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Discussion in 'Track Cars and Other Cars Forum' started by reconracing, Jun 2, 2018.
Have you considered using a 2018 intake manifold?
Great morning read and good chance we may meet at the track sometime, since I do hit some of the Midwest Tracks. Check your calendar for September 12-15 as it would be absolutely fantastic if you could make it to the Mustang Roundup. There were 11 TMO members at the event last year , and likely even more will show up this year? This is a bucket list event if you are a Mustang track rat and I know we would all love to see your beast !
Check out www.racemph.com for info and I know many of us will keep updated on your rebuild. Way cool about the story in SCCA and please continue to let us know about any other articles you do, besides what you will post here. Super fun group here and there are quite a few service personnel or members of service families on the site.
Thank you for your service. Great article. Thanks for sharing.
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I am very interested in running a 2018 intake! I have gone back and forth on it. While I would love to run one I have a lot of other areas that cash can go towards. If I can find a great deal on one I will likely grab one but I am not in a rush to change much on the engine at this point. I would like to get a feel for what the new setup will do before I go looking for more power. The new setup should have more power then my 4.6 2v and 2.1l Kenne Bell had and I estimate I will be nearly 200lbs lighter just from the engine swap.
I would love to attend and September is normally open for me but unfortunately this year I have a wedding to attend that weekend... while I would love to get out of that I know the wife would not be happy.
Yes, would agree that would not make your wife happy ----many of us would be in the same boat.
The Cobra tank will work well. There is many aftermarket companies that have fuel pumps that will support that tank in a return fuel system. Your running a newer Krc PS pump than the one I have on my race car. Looks amazing. They work fine. No complaints. Plumb a ps cooler when your get to that point.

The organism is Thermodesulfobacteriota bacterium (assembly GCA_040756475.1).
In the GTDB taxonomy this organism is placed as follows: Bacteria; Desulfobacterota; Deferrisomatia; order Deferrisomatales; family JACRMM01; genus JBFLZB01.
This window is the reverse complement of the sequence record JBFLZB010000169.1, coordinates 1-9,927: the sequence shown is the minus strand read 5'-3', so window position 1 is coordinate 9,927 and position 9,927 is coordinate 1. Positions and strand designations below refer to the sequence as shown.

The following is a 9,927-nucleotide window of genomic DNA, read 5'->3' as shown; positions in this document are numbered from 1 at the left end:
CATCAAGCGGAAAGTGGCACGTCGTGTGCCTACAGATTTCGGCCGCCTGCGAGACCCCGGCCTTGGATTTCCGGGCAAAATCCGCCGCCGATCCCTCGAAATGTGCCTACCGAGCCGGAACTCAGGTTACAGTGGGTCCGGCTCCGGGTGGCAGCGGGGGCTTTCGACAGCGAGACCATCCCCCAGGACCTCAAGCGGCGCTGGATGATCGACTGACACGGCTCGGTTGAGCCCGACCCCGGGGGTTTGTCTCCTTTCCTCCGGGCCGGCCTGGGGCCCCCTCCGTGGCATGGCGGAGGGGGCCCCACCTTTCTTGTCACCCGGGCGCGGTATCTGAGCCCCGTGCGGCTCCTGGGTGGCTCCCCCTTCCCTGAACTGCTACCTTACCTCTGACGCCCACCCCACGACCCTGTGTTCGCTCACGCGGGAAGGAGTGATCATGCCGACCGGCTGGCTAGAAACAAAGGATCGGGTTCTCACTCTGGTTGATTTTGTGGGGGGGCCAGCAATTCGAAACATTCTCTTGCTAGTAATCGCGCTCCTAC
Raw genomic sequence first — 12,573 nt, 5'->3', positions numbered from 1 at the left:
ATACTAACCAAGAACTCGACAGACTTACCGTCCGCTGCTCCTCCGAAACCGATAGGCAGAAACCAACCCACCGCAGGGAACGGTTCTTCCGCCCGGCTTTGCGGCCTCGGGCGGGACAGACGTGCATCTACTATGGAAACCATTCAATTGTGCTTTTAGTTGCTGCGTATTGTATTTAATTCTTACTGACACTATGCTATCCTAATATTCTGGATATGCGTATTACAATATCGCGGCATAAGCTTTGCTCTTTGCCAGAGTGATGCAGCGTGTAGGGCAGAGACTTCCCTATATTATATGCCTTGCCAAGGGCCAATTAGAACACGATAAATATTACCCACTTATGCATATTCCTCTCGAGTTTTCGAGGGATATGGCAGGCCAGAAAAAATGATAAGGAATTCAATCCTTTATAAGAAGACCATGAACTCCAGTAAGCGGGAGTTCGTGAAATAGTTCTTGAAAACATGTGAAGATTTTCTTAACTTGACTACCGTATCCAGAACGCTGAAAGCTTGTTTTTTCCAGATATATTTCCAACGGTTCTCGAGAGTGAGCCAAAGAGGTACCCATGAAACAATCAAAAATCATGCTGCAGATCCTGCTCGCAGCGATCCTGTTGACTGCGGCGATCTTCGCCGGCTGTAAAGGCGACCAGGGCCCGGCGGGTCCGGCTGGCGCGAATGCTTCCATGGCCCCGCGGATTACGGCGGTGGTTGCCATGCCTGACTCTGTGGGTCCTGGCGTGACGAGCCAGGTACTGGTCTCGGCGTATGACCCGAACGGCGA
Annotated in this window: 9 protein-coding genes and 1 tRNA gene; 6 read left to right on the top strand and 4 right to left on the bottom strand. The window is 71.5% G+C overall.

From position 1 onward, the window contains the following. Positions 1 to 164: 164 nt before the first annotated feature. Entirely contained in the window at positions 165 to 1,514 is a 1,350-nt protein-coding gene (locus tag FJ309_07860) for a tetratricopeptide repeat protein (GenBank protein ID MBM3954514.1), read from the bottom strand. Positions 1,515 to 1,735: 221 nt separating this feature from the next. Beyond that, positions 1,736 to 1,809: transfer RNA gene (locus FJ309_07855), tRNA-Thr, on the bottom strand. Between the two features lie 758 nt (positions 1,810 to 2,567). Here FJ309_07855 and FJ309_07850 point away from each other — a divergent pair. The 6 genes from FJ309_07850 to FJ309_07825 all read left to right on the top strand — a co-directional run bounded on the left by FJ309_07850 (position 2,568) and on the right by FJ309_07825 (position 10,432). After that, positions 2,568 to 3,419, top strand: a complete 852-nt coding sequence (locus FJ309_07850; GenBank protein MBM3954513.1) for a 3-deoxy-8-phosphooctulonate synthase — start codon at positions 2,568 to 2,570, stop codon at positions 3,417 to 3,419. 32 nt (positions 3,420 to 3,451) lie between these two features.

If you made the wrong choice, it would be a sinking boat...........
It has been a crazy year already. I am all moved into my new house and shop. Both are a disaster still, lots of unpacking and organizing needed yet. A buddy and I are rebuilding a Manitowoc Lift 9k auto lift. I hoped to have it installed already but haven't been able to prioritize it. Attended the Skip Barber Racing School 2-day advanced class in March and applied for my SCCA Competition license.
I also drove the 14 hour ChampCar Endurance race at Charlotte in April.
Put the Coyote into the RECON Racing Mustang a couple weeks ago. Still needs a lot of work before I can start it up. I am working on plumbing and electrical currently. Does anyone know if -10 or -12 should be used for the oiling system? The Ford Performance adapter I bought used -12 fittings but I see many are using -10. I wouldn't mind using a -12 but I cannot find a 3/4 NPT check valve for for oil accumulator. I figure if I can only find a 1/2 check valve then the whole system should just match it instead of having a bottleneck. Thoughts?
July I will be driving a 95 Coyote swapped Cobra in the 20 hour ChampCar event at Indy Motor Speedway.
My opinion is that -10 is fine for the oil system. Great work so far, and good luck buttoning it up!
I run -10 line for the oil cooling loop on my race car.
I thought 1/2" pipe was -8? -10 would be 5/8" and -12 is 3/4".
There was an article or a post a long ago, back in 2012 or so, and I think it was quoting Dean Martin about oil line sizes for Coyote race applications. My memory is vague, but I think the article said to run the biggest hoses you had fittings for and that -12 was preferred. It might have been advocating -10 though - it was a while back.
Resistance to flow is cumulative, so even when there's a restriction, big hoses on either side are a good thing. I'd use the biggest hoses that will fit for the main engine to filter to cooler loop and have the only place where the system necks down be an adapter located at the accumulator where it goes to 1/2" NPT or whatever the accumulator fitting is.
I think you've recited most of that correctly, but I think the data is misleading on the importance of the line diameter. One could gasp at the differences in percentage of the losses and say that the -10 line will have 300% of the pressure drop that a -12 line will in the same installation. But if it's quantified at some specific pumping volume over 12 feet of line at -1.5 psi vs -0.5 psi...the difference seems less important. Personally, I think making sure there's enough oil in the sump in the upper RPM range and high lateral acceleration is more important.